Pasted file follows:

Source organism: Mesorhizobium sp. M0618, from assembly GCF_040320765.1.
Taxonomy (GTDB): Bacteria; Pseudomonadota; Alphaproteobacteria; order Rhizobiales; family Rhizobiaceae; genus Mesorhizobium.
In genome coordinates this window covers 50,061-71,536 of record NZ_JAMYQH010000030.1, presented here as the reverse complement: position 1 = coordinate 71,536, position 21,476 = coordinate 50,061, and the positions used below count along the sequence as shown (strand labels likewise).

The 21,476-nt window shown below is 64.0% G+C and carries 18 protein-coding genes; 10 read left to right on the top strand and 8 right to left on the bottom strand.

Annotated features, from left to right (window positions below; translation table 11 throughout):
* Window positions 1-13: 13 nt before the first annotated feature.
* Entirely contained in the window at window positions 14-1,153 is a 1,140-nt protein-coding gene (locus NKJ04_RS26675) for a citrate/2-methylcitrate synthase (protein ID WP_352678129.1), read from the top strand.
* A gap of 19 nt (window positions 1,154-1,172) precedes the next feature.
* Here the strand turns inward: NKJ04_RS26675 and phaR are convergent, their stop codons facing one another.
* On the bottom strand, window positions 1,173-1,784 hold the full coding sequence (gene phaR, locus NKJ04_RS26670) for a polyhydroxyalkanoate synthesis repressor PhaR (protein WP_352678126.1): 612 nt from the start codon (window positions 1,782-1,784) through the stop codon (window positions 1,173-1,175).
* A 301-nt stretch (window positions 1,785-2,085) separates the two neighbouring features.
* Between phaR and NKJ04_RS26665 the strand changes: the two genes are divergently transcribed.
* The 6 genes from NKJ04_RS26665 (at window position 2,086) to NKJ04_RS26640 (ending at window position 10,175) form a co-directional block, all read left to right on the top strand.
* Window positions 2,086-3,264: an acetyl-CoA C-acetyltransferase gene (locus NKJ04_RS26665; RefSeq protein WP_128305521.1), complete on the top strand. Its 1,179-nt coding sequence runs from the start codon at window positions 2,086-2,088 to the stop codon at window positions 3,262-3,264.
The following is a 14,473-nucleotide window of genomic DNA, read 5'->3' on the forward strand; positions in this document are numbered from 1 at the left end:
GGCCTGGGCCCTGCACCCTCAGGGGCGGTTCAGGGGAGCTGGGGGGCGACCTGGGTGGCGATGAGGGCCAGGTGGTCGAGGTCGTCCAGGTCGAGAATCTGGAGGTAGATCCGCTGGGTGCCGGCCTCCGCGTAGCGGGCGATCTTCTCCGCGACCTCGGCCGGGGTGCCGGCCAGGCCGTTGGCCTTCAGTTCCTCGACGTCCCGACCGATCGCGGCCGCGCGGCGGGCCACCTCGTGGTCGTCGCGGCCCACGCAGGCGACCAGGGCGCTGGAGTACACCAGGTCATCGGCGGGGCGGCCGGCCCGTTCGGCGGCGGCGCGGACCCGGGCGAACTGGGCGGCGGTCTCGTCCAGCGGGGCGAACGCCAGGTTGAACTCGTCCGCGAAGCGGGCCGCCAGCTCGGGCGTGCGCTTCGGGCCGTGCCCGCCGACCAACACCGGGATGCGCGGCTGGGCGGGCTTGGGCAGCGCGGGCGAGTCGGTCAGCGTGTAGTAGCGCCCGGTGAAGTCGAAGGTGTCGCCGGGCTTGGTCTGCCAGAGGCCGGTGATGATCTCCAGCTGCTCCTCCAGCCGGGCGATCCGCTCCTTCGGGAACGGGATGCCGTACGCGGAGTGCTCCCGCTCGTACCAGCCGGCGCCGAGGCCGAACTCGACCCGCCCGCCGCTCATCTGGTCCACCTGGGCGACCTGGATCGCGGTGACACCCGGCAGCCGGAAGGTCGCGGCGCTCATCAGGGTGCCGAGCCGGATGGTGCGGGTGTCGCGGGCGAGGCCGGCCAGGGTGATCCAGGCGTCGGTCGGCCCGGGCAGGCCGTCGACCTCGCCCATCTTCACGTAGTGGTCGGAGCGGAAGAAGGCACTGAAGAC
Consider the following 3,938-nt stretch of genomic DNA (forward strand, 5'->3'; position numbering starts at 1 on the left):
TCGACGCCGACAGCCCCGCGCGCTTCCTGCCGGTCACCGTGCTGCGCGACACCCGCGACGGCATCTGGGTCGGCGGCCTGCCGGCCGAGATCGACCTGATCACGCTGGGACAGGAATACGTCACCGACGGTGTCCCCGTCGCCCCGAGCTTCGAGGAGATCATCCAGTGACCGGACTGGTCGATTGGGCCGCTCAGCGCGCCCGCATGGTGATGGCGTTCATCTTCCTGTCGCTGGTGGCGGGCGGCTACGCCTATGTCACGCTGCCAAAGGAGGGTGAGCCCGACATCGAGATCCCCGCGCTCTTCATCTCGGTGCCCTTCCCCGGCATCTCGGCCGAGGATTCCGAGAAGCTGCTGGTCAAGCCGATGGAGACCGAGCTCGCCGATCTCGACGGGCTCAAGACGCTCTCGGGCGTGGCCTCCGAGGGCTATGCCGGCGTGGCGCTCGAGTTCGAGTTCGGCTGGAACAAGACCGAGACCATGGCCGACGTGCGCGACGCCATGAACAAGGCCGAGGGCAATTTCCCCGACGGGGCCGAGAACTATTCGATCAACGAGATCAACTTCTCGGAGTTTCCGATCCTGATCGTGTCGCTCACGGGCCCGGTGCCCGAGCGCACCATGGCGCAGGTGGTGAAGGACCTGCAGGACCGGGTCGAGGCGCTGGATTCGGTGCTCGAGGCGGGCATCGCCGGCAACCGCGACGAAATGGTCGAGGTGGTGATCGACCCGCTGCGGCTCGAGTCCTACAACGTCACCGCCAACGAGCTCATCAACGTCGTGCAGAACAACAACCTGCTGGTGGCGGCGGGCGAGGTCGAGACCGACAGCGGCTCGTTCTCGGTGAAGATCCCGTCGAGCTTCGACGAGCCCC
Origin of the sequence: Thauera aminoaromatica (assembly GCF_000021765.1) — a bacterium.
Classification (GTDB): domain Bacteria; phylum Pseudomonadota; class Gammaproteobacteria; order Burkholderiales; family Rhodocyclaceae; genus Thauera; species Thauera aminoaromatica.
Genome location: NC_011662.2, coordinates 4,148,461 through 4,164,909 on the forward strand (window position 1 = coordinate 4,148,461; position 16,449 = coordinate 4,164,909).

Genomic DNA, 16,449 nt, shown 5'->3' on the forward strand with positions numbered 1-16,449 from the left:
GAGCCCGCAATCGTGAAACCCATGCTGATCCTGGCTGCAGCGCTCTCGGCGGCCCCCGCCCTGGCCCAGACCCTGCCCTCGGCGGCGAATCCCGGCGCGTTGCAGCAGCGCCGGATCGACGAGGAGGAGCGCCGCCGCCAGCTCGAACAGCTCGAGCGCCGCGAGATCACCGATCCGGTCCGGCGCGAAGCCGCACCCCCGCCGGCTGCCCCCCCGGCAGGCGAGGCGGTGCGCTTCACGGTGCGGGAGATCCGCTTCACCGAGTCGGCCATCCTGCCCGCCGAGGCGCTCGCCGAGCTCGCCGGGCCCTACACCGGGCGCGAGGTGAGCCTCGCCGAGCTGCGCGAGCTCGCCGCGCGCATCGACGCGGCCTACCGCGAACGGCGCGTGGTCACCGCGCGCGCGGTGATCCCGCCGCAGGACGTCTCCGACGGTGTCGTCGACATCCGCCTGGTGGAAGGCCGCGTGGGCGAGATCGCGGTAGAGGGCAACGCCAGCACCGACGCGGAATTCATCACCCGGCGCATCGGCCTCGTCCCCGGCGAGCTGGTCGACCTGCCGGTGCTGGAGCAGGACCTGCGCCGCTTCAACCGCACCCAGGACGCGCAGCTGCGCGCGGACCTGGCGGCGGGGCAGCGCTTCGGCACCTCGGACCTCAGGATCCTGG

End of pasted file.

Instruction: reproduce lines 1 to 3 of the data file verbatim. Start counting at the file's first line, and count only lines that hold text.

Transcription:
Source organism: Mesorhizobium sp. M0618, from assembly GCF_040320765.1.
Taxonomy (GTDB): Bacteria; Pseudomonadota; Alphaproteobacteria; order Rhizobiales; family Rhizobiaceae; genus Mesorhizobium.
In genome coordinates this window covers 50,061-71,536 of record NZ_JAMYQH010000030.1, presented here as the reverse complement: position 1 = coordinate 71,536, position 21,476 = coordinate 50,061, and the positions used below count along the sequence as shown (strand labels likewise).